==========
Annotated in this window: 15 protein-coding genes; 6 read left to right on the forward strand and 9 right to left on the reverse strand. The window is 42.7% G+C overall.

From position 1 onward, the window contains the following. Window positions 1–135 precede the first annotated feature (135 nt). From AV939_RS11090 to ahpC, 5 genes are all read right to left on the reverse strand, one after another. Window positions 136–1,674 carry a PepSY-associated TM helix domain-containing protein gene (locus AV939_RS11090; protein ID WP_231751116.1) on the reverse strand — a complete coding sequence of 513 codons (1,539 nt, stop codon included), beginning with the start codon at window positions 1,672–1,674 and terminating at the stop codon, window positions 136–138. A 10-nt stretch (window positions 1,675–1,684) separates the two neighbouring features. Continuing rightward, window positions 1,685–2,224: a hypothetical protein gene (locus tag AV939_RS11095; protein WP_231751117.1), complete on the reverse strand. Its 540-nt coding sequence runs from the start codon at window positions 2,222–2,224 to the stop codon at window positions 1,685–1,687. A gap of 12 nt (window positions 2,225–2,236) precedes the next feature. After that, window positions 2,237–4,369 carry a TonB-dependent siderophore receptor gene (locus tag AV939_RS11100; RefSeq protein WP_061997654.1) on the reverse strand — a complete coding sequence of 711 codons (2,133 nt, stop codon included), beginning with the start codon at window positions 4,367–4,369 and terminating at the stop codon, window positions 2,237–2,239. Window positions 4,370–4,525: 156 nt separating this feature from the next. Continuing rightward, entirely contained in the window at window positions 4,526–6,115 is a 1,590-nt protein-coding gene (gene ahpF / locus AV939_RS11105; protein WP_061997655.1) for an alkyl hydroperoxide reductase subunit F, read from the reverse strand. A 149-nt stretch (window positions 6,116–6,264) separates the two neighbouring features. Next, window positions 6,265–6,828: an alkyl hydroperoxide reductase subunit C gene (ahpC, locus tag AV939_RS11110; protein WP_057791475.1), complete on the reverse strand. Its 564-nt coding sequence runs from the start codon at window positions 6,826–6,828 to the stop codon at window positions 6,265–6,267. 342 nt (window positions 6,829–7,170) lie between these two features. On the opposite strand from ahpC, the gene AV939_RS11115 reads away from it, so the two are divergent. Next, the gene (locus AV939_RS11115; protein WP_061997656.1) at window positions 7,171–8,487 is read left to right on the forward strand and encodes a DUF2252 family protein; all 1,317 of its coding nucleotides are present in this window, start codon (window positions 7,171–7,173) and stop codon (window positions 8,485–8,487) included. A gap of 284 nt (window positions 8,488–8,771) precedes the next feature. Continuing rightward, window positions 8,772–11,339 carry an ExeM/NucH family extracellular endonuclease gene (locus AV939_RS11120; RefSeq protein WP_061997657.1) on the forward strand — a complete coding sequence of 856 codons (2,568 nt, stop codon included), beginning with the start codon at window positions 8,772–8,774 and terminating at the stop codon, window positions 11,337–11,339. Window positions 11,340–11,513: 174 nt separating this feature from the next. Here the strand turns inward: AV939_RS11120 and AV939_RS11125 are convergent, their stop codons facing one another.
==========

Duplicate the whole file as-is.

Annotated in this window: 15 protein-coding genes; 6 read left to right on the forward strand and 9 right to left on the reverse strand. The window is 42.7% G+C overall.

From position 1 onward, the window contains the following. Window positions 1–135 precede the first annotated feature (135 nt). From AV939_RS11090 to ahpC, 5 genes are all read right to left on the reverse strand, one after another. Window positions 136–1,674 carry a PepSY-associated TM helix domain-containing protein gene (locus AV939_RS11090; protein ID WP_231751116.1) on the reverse strand — a complete coding sequence of 513 codons (1,539 nt, stop codon included), beginning with the start codon at window positions 1,672–1,674 and terminating at the stop codon, window positions 136–138. A 10-nt stretch (window positions 1,675–1,684) separates the two neighbouring features. Continuing rightward, window positions 1,685–2,224: a hypothetical protein gene (locus tag AV939_RS11095; protein WP_231751117.1), complete on the reverse strand. Its 540-nt coding sequence runs from the start codon at window positions 2,222–2,224 to the stop codon at window positions 1,685–1,687. A gap of 12 nt (window positions 2,225–2,236) precedes the next feature. After that, window positions 2,237–4,369 carry a TonB-dependent siderophore receptor gene (locus tag AV939_RS11100; RefSeq protein WP_061997654.1) on the reverse strand — a complete coding sequence of 711 codons (2,133 nt, stop codon included), beginning with the start codon at window positions 4,367–4,369 and terminating at the stop codon, window positions 2,237–2,239. Window positions 4,370–4,525: 156 nt separating this feature from the next. Continuing rightward, entirely contained in the window at window positions 4,526–6,115 is a 1,590-nt protein-coding gene (gene ahpF / locus AV939_RS11105; protein WP_061997655.1) for an alkyl hydroperoxide reductase subunit F, read from the reverse strand. A 149-nt stretch (window positions 6,116–6,264) separates the two neighbouring features. Next, window positions 6,265–6,828: an alkyl hydroperoxide reductase subunit C gene (ahpC, locus tag AV939_RS11110; protein WP_057791475.1), complete on the reverse strand. Its 564-nt coding sequence runs from the start codon at window positions 6,826–6,828 to the stop codon at window positions 6,265–6,267. 342 nt (window positions 6,829–7,170) lie between these two features. On the opposite strand from ahpC, the gene AV939_RS11115 reads away from it, so the two are divergent. Next, the gene (locus AV939_RS11115; protein WP_061997656.1) at window positions 7,171–8,487 is read left to right on the forward strand and encodes a DUF2252 family protein; all 1,317 of its coding nucleotides are present in this window, start codon (window positions 7,171–7,173) and stop codon (window positions 8,485–8,487) included. A gap of 284 nt (window positions 8,488–8,771) precedes the next feature. Continuing rightward, window positions 8,772–11,339 carry an ExeM/NucH family extracellular endonuclease gene (locus AV939_RS11120; RefSeq protein WP_061997657.1) on the forward strand — a complete coding sequence of 856 codons (2,568 nt, stop codon included), beginning with the start codon at window positions 8,772–8,774 and terminating at the stop codon, window positions 11,337–11,339. Window positions 11,340–11,513: 174 nt separating this feature from the next. Here the strand turns inward: AV939_RS11120 and AV939_RS11125 are convergent, their stop codons facing one another.